|Plaid jacket ensemble by Thakoon. (JASON DECROW/ASSOCIATED PRESS)|
The big chill at Fashion Week
In New York, designers warm up to winter with cozy coats and thick layers, but leave room for some cool, chic looks
NEW YORK — For designers, the winter jacket has long been something that simply gets in the way, a bulky wrap that obscures the real fashion that awaits underneath. But the oft-dismissed garment has been promoted to the main attraction for Fall/Winter 2011. Designers such as Donna Karan, Derek Lam, and Thakoon have been celebrating the coat during New York Fashion Week, playing with it in innovative new ways. (It’s perfect timing with the endless arctic winter we’re slogging through.) Nearly all the runways are filled with cozy layers, thick cable knits, and sturdy coats crafted of blankets and wool. Fear not, fashion lovers, there’s also the usual helping of highly impractical and improbable looks as well. Here are a few runway highlights.
If you stage your show in the ballroom of the gilded and opulent Plaza Hotel, you’d better have the glamour to back it up. Enter Thakoon, the rising design star who has been helped in equal parts by first lady Michelle Obama and Vogue editor Anna Wintour. The highlight of his Sunday evening show was a puffy down coat reimagined into something that Marie Antoinette would have worn if snowboarding had been popular in 18th-century France. It was part of a trend that was seen across the runways all weekend: fashion combined with function, a combination that can be hard to come by during Fashion Week. Thakoon used plaid — another emerging trend for next winter — in everything from sleeveless wool dresses to elaborate jackets. The designer also brought the look indoors, with chic cigarette pants and a classic little black taffeta dress with a plunging back. Not ideal for a chilly evening, except perhaps when paired with a ski jacket fit for a frothy French queen.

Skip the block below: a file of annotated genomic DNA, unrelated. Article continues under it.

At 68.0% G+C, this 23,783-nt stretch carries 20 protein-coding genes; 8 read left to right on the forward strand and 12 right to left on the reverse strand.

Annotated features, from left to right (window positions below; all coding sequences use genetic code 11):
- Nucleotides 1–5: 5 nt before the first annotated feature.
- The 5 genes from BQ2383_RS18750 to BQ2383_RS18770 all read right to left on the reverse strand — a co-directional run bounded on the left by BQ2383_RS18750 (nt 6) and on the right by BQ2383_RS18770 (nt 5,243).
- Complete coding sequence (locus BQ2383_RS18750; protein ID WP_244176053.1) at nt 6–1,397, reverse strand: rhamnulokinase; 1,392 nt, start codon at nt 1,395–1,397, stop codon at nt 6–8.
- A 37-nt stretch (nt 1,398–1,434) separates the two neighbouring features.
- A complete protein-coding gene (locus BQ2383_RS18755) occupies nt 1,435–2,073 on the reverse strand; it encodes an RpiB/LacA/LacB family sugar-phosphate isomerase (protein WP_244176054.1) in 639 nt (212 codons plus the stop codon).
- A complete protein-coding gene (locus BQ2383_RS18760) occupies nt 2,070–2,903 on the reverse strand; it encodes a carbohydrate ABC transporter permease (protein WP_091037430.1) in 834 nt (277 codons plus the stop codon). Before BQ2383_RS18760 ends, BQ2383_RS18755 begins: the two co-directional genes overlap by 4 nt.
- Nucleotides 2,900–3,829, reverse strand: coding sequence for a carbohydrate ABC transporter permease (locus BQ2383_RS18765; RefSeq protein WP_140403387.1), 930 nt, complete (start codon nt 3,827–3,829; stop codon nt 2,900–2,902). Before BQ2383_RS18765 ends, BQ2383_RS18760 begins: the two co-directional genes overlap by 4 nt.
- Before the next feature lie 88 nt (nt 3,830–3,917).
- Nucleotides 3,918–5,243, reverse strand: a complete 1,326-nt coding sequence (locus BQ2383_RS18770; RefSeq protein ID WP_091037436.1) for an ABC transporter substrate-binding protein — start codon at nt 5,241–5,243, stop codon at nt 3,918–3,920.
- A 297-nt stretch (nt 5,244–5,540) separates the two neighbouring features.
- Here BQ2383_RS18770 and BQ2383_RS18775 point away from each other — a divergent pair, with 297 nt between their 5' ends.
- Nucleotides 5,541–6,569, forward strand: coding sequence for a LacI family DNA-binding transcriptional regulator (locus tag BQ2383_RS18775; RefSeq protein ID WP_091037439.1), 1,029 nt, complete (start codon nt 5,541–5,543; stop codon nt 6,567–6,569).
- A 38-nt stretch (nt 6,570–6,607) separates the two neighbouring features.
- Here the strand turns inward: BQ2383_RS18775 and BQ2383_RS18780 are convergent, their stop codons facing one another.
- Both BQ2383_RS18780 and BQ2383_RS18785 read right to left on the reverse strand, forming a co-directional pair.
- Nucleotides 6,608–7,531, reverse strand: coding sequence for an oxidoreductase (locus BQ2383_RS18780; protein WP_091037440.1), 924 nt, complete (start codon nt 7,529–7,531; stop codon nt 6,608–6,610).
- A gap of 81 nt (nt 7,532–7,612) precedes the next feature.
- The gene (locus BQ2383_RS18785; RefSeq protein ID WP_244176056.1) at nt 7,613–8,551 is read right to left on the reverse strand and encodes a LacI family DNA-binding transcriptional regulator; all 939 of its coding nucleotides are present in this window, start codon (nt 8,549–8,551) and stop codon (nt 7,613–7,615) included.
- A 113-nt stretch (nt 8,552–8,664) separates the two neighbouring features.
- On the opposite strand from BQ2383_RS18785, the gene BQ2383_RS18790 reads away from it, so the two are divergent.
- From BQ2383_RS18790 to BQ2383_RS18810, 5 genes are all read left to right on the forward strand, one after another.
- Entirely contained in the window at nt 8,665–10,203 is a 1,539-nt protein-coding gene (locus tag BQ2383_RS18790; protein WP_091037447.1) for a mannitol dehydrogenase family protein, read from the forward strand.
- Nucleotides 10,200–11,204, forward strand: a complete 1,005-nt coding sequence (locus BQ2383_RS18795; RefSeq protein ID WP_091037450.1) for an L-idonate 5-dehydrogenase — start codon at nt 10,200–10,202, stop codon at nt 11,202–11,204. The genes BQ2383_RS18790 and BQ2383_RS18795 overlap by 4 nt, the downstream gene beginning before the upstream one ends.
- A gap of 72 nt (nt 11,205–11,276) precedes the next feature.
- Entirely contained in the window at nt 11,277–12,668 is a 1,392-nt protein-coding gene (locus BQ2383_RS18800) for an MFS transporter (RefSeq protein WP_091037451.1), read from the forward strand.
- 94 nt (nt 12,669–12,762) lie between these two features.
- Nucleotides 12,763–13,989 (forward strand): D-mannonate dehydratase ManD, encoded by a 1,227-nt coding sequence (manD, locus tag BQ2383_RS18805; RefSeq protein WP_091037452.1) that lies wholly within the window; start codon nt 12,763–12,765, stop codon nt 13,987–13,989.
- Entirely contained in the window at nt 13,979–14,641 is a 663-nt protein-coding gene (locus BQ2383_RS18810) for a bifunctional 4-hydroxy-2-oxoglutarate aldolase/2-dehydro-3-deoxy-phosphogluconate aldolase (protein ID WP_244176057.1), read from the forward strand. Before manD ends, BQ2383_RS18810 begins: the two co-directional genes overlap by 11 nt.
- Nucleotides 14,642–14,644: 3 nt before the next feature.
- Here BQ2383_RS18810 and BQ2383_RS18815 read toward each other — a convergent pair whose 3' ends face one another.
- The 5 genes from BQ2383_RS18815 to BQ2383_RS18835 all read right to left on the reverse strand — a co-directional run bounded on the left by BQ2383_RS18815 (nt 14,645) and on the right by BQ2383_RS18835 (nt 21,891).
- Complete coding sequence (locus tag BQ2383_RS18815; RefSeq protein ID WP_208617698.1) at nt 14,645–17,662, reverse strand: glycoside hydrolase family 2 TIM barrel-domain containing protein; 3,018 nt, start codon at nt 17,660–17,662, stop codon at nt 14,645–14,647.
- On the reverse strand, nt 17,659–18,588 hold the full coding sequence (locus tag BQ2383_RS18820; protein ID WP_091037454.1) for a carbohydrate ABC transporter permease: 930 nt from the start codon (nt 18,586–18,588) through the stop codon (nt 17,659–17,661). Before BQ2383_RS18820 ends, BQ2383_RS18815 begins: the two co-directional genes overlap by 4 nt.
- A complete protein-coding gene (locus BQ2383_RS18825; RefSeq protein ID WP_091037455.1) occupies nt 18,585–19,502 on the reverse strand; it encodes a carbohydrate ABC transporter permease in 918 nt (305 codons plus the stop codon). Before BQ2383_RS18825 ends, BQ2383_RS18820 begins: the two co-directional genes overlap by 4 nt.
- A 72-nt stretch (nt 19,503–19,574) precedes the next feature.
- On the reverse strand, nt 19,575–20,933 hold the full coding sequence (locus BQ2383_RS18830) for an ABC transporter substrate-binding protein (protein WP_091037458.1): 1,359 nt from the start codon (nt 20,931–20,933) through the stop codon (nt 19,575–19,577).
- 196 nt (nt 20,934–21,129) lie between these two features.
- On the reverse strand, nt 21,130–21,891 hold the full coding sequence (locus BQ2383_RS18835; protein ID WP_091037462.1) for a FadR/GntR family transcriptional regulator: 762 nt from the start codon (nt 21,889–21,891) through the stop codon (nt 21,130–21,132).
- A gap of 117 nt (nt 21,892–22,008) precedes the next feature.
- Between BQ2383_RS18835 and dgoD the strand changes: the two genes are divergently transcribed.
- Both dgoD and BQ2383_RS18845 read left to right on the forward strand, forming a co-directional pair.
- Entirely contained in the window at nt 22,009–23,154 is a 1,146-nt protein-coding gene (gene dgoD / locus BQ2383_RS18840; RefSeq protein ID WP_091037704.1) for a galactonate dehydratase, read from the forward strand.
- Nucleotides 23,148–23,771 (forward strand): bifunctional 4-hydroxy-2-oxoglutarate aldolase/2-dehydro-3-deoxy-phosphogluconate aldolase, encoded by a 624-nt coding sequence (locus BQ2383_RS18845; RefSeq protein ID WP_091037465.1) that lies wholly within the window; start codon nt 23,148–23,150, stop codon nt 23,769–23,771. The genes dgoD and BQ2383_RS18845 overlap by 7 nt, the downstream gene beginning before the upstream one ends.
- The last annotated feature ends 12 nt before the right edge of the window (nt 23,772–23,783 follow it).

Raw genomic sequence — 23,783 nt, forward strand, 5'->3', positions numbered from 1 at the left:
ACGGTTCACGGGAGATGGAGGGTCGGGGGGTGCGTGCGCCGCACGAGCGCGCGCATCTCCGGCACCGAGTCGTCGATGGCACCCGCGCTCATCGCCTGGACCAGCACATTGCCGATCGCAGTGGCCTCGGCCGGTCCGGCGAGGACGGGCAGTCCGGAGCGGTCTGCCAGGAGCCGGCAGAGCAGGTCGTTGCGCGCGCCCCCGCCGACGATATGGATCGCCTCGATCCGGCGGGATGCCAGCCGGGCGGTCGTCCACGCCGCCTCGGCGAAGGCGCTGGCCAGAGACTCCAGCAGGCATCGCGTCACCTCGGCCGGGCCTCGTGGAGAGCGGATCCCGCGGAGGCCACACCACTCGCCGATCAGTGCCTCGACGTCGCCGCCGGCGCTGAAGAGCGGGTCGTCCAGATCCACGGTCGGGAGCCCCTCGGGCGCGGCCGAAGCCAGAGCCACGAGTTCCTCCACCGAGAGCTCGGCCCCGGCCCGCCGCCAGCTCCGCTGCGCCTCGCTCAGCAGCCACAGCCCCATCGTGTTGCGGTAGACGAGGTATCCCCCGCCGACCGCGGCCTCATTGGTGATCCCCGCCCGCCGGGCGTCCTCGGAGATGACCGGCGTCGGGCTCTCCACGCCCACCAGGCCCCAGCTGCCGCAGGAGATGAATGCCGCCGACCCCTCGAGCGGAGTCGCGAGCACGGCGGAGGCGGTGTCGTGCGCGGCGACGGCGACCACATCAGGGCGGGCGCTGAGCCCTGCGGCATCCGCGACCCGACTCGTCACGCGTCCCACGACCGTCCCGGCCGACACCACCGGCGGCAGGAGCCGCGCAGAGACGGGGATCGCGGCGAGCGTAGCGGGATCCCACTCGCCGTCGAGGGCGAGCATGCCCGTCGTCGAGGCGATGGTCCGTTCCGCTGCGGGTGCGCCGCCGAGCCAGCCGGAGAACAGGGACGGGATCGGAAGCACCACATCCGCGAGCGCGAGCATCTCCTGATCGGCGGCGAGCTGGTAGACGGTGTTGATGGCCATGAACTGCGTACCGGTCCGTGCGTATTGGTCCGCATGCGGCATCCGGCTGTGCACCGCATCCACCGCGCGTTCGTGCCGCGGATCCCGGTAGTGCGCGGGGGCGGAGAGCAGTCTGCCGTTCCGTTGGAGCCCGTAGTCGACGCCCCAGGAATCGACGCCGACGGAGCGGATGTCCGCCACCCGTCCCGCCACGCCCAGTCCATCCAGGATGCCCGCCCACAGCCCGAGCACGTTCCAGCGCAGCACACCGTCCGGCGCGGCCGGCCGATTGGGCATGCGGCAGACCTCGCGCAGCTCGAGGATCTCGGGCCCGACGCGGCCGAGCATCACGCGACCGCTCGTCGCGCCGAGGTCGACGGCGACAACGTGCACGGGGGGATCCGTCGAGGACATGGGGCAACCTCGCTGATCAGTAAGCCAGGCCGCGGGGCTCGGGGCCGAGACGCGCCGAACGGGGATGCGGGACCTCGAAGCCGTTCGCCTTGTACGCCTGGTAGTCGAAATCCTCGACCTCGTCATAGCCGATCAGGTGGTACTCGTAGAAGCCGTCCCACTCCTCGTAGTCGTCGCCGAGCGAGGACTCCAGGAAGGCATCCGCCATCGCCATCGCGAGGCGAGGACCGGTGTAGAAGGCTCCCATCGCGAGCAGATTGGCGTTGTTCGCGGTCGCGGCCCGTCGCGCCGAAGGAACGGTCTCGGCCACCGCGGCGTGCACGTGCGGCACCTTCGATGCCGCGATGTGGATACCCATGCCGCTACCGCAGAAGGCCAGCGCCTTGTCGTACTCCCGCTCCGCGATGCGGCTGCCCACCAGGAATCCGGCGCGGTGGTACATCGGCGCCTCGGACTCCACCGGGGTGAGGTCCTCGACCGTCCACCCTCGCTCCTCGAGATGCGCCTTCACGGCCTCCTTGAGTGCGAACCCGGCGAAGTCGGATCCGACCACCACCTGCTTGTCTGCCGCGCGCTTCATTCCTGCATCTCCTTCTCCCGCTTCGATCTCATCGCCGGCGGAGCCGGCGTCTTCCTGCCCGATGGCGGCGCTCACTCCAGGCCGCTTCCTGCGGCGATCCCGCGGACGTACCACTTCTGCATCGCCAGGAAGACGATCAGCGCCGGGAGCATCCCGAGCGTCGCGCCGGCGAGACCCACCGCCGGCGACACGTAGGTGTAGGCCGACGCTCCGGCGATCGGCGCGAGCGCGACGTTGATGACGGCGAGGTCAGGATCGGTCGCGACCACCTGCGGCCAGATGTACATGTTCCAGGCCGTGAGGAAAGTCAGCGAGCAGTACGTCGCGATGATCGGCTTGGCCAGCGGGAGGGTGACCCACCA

Victoria Beckham, pregnant with her fourth child and juggling a small group of the country’s biggest fashion editors, demonstrated that she has not lost her sense of humor, despite the pressure of her duties. “I have a microphone, but you’re all safe, I’m not going to sing,’’ she said in the posh (pun intended) Upper East Side apartment where she showed her collection. Impeccably tailored dresses married the minimalism of the 1990s with Art Deco details — including sleek head wraps that put the emphasis squarely on the draped, wrapped, and pleated dresses in shades of vermilion, saffron, and sand. It was one of the most civilized shows of the week thus far, complete with tea service, a crackling fire, and a somber soundtrack that included Dionne Warwick’s theme from “The Valley of the Dolls.’’ The former Spice Girl also proudly sent her 100th dress down the runway, proving that her staying power as a designer far outweighs her supposed talent as a singer.
HOW THE WEST WAS WORN
Not only did designer Diane von Furstenberg lure such disparate celebrities as Fergie and Barbara Walters to her Sunday afternoon show, she also mixed her classic prints with an understated western influence. Naturally, von Furstenberg’s version of the old West, titled the “American Legends’’ collection, was about exuberance rather than cowboys, but she did break out some wide-brim hats, a bit of fringe, and elegant gaucho pants. Von Furstenberg isn’t one to lasso herself too tightly to a theme, so after moving off the prairie she revealed a series of lovely crepe dresses and finished with something no American legend should be without — a sparkling sequin chiffon wrap gown.
LADY LOOKS LIKE A DUDE
Fashion designers time-traveled back to the 1970s in their 2011 spring collections, and it seems that many of them are happy to stay there for the fall. The Tommy Hilfiger Fall/Winter 2011 women’s show was intended to “capture the nonchalant style of the 1970s rock star’s girlfriend,’’ but it seemed more accurately to capture Diane Keaton circa “Annie Hall.’’ With celebs such as Petra Nemcova, Rosario Dawson, Rose Byrne, and up-and-comer Bella Heathcote looking on, Hilfiger suited up his models in a parade of burgundy and blue. With men’s tailoring, wide-brim hats, leather, and ponchos galore, he may have missed the mark on the 1970s rock star girlfriend (next time he should ring up Pamela Des Barres for tips), but he did create a collection that managed to step beyond his country club comfort zone into a sophisticated new realm.
Derek Lam found his muse for his winter collection, and it appears to be frostbite. His Lincoln Center show was all about experiments in making wool chic, which meant beautiful pea coats and Shetland coats, plus another emerging trend this week, blanket and cape jackets. Lam finally brought his models in from the cold by dressing them in pieces that hinted at 1990s minimalism and grunge, both of which have been appearing with alarming regularity already.
Christopher Muther can be reached at firstname.lastname@example.org.